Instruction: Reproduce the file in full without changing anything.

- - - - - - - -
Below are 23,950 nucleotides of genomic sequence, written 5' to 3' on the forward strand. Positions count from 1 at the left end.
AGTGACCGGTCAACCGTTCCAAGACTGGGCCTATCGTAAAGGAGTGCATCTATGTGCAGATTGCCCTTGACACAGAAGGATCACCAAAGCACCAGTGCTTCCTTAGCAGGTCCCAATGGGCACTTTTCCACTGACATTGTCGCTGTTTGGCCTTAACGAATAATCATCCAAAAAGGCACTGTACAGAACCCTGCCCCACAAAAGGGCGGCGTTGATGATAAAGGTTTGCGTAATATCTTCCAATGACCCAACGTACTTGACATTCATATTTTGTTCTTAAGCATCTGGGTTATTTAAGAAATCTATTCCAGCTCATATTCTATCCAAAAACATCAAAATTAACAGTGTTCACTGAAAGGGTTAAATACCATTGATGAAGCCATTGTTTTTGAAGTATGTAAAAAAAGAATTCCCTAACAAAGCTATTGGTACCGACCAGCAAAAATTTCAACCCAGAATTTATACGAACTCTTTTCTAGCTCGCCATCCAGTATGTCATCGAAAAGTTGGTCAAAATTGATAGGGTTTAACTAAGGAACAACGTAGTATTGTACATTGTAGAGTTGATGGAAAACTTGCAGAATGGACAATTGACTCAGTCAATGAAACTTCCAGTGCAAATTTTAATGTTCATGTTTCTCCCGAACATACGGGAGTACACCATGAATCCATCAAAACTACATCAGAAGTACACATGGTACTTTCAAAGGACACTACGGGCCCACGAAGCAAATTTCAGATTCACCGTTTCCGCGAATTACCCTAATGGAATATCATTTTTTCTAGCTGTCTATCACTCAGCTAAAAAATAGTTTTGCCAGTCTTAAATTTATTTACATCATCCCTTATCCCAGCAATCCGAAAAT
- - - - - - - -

Below are 23,950 nucleotides of genomic sequence, written 5' to 3' on the forward strand. Positions count from 1 at the left end.
AGTGACCGGTCAACCGTTCCAAGACTGGGCCTATCGTAAAGGAGTGCATCTATGTGCAGATTGCCCTTGACACAGAAGGATCACCAAAGCACCAGTGCTTCCTTAGCAGGTCCCAATGGGCACTTTTCCACTGACATTGTCGCTGTTTGGCCTTAACGAATAATCATCCAAAAAGGCACTGTACAGAACCCTGCCCCACAAAAGGGCGGCGTTGATGATAAAGGTTTGCGTAATATCTTCCAATGACCCAACGTACTTGACATTCATATTTTGTTCTTAAGCATCTGGGTTATTTAAGAAATCTATTCCAGCTCATATTCTATCCAAAAACATCAAAATTAACAGTGTTCACTGAAAGGGTTAAATACCATTGATGAAGCCATTGTTTTTGAAGTATGTAAAAAAAGAATTCCCTAACAAAGCTATTGGTACCGACCAGCAAAAATTTCAACCCAGAATTTATACGAACTCTTTTCTAGCTCGCCATCCAGTATGTCATCGAAAAGTTGGTCAAAATTGATAGGGTTTAACTAAGGAACAACGTAGTATTGTACATTGTAGAGTTGATGGAAAACTTGCAGAATGGACAATTGACTCAGTCAATGAAACTTCCAGTGCAAATTTTAATGTTCATGTTTCTCCCGAACATACGGGAGTACACCATGAATCCATCAAAACTACATCAGAAGTACACATGGTACTTTCAAAGGACACTACGGGCCCACGAAGCAAATTTCAGATTCACCGTTTCCGCGAATTACCCTAATGGAATATCATTTTTTCTAGCTGTCTATCACTCAGCTAAAAAATAGTTTTGCCAGTCTTAAATTTATTTACATCATCCCTTATCCCAGCAATCCGAAAAT